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The share of supermarkets’ active user base that also shopped online for groceries at mass merchants came in at 24.2% for April, down from 29% in March, Brick Meets Click reported. 

Falloff in delivery pulls down April online grocery sales

Reduced order frequency, smaller active user base drive nearly 6% decrease in order volume, Brick Meets Click says

U.S. online grocery sales in April dropped 6.9% month-to-month and 3.8% year over year after the market appeared to be rebounding from an early-year decline.

The online grocery market came in at $8.1 billion for April, according to the latest Brick Meets Click/Mercatus Grocery Shopping Survey, released Monday. April’s total was down from $8.7 billion in March and February, which marked an uptick following a 4.5% month-to-month decrease to $8.5 billion in January.

April’s drop-off reflects a 5.8% decline in total order volume that was fueled by lower order frequency and a slightly smaller base of monthly active users (MAUs), strategic advisory firm Brick Meets Click noted.

The downturn stood out most in the delivery segment. Brick Meets Click said delivery-related sales in April — representing nearly a third of the online grocery market for the month — fell almost 6% year over year and contributed about half of that decline. At the same time, the average order value (AOV) for delivery climbed 6% year over year to $84 in April, partially offsetting an 11% AOV decrease stemming from a MAU base that contracted almost 9% over the past year.

Brick Meets ClickBrick_Meets_Click-April_2022_US_online_grocery_sales-chart.png

Accounting for nearly half of April e-grocery sales, the pickup segment saw sales dip less than 3% from a year ago. Unlike the delivery and ship-to-home channels, pickup had a nominal drop in AOV of about 70 basis points to $81, which — combined with a 2% decrease in order volume — contributed to the year-over-year falloff in sales, according to Brick Meets Click. The MAU base for pickup shrank by less than 3% compared with a year earlier, though the channel’s order frequency among MAUs remained about the same. 

Ship-to-home, the smallest segment with just over 20% of the April online grocery sales, fell more than 3% year over year. Brick Meets Click cited a nearly 6% year-over-year decline in order volume as the chief reason for the drop-off, despite an almost 3% gain in AOV to $47. The advisory firm attributed the lower order volume in April to more than 2% shrinkage in the MAU base versus a year ago. MAUs also received 4% fewer ship-to-home orders during the month.

E-grocery sales accounted for 12.3% of total U.S. grocery sales in April, down slightly from 12.7% a year earlier, Brick Meets Click reported. Excluding ship-to-home — a service not offered by most conventional grocers — delivery and pickup sales for April combined for 9.6% of the overall grocery market, down about 30 basis points from April 2021.

Fielded April 28 and 29 by Brick Meets Click, and sponsored by grocery e-commerce specialist Mercatus, the study polled 1,746 U.S. adults who participated in their household’s grocery shopping and made an online grocery purchase in the previous 30 days. Delivery includes retailer and third-party services (e.g. Instacart, Shipt), while pickup includes in-store, curbside, locker and drive-up services. Ship-to-home sales cover online grocery purchases delivered by parcel couriers like Federal Express, UPS and the U.S. Postal Service.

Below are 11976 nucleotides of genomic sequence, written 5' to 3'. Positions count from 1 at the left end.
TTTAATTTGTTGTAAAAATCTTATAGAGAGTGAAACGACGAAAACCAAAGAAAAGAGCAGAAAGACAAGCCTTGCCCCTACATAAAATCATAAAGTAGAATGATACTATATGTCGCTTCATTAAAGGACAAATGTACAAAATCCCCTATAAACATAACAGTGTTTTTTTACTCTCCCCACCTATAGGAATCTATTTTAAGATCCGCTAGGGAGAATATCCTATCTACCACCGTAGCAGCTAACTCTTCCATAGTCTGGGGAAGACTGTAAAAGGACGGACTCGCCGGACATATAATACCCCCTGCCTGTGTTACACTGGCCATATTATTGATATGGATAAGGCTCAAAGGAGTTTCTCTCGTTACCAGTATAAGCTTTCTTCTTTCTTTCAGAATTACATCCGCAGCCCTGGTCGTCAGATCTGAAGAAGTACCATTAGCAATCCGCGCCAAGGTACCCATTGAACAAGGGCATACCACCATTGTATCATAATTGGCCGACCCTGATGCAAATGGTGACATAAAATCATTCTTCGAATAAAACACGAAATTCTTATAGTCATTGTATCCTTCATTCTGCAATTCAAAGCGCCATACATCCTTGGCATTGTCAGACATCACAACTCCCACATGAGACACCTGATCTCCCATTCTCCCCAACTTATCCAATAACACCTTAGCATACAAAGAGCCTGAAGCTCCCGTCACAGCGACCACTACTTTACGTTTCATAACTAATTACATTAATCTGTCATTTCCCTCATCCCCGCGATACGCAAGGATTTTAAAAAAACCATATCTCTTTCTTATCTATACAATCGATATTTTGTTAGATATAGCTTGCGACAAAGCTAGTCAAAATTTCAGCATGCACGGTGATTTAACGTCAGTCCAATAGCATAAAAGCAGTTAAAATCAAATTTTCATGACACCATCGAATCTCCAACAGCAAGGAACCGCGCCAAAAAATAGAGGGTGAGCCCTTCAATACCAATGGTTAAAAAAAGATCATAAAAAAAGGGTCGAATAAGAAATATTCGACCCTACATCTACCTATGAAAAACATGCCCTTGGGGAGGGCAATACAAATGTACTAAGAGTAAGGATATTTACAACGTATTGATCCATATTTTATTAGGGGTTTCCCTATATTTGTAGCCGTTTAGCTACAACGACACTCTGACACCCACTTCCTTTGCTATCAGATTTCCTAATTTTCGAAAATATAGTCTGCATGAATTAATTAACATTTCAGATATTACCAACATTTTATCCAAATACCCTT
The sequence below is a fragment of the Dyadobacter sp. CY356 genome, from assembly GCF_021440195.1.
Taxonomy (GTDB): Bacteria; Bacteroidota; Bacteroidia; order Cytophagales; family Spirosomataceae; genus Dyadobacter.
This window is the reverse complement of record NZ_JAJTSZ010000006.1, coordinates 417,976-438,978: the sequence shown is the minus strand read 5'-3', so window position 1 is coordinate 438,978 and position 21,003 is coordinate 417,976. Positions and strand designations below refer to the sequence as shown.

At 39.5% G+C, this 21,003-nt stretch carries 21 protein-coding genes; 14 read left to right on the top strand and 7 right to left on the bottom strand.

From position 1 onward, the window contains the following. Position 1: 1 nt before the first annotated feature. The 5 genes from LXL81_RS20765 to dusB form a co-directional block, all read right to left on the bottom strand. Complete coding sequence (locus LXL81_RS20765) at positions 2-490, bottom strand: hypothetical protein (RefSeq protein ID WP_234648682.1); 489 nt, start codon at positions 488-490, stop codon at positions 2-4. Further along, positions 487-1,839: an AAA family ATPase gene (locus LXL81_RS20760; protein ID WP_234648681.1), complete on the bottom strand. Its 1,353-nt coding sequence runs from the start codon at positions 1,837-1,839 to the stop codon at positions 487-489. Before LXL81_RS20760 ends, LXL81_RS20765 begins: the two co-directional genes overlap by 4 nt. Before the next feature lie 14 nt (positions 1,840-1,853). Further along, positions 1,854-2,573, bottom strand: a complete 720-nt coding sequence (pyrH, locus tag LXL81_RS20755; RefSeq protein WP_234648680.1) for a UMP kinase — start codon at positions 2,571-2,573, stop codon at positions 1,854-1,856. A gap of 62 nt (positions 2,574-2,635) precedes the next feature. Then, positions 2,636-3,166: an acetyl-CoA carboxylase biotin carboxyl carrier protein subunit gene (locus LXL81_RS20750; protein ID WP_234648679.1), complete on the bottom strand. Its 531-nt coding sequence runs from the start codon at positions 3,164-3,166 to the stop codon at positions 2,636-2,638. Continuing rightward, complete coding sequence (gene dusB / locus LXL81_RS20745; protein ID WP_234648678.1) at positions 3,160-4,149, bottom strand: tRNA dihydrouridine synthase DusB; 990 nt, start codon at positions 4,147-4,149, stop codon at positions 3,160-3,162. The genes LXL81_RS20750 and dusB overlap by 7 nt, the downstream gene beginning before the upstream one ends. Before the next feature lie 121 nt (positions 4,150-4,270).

According to Brick Meets Click partner David Bishop, changes in U.S. consumers’ online grocery shopping habits reflect rising inflation.

“It’s no surprise that inflation is affecting where and how people shop online for groceries,” Bishop explained. “Some customers may now find pickup a more attractive service, since it can help them avoid the higher incremental costs associated with delivery, and others may choose to simply move more of their transactions back into the store.”

Currently, consumers appear more concerned about the impact of inflation than contracting COVID-19, Brick Meets Click observed. In analyzing responses from March and April 2022 related to a MAU’s most recent online order, the advisory firm found that mass retail customers were 34% more likely than supermarket customers to cite cost — i.e. not paying more than necessary — as the top factor in deciding where to buy groceries online. In terms of receiving online grocery orders, pickup customers who shopped as supermarkets and mass merchants were 18% and 11% more likely, respectively, to name cost as the chief consideration versus delivery customers.

Online grocery cross-shopping between the supermarket and mass retail channels in April rose over 40 basis points from a year ago but decreased on a month-to-month basis. The share of supermarkets’ MAU base that also shopped online with mass for groceries during the month came in at 24.2%, down from 29% in March and about 26% in February and January. 

Repeat intent — the probability of an e-grocery shopper to use the same service again within the next month — rose almost 8 percentage points year over year to nearly 63% in April. Brick Meets Click noted that, month to month, April’s repeat intent rate for mass merchants tailed off nearly three points but surged 50 points for supermarkets.

“With budget-conscious consumers naturally gravitating towards lower-cost online services like pickup, grocers need to find ways to offer these services profitably and remain competitive,” stated Sylvain Perrier, president and CEO of Toronto-based Mercatus. “Conventional grocers can take advantage of more efficient pick-and-pack practices. They can also use tiered pricing models and variable fee structures to offset the cost to serve while still providing a compelling pickup experience to customers.”

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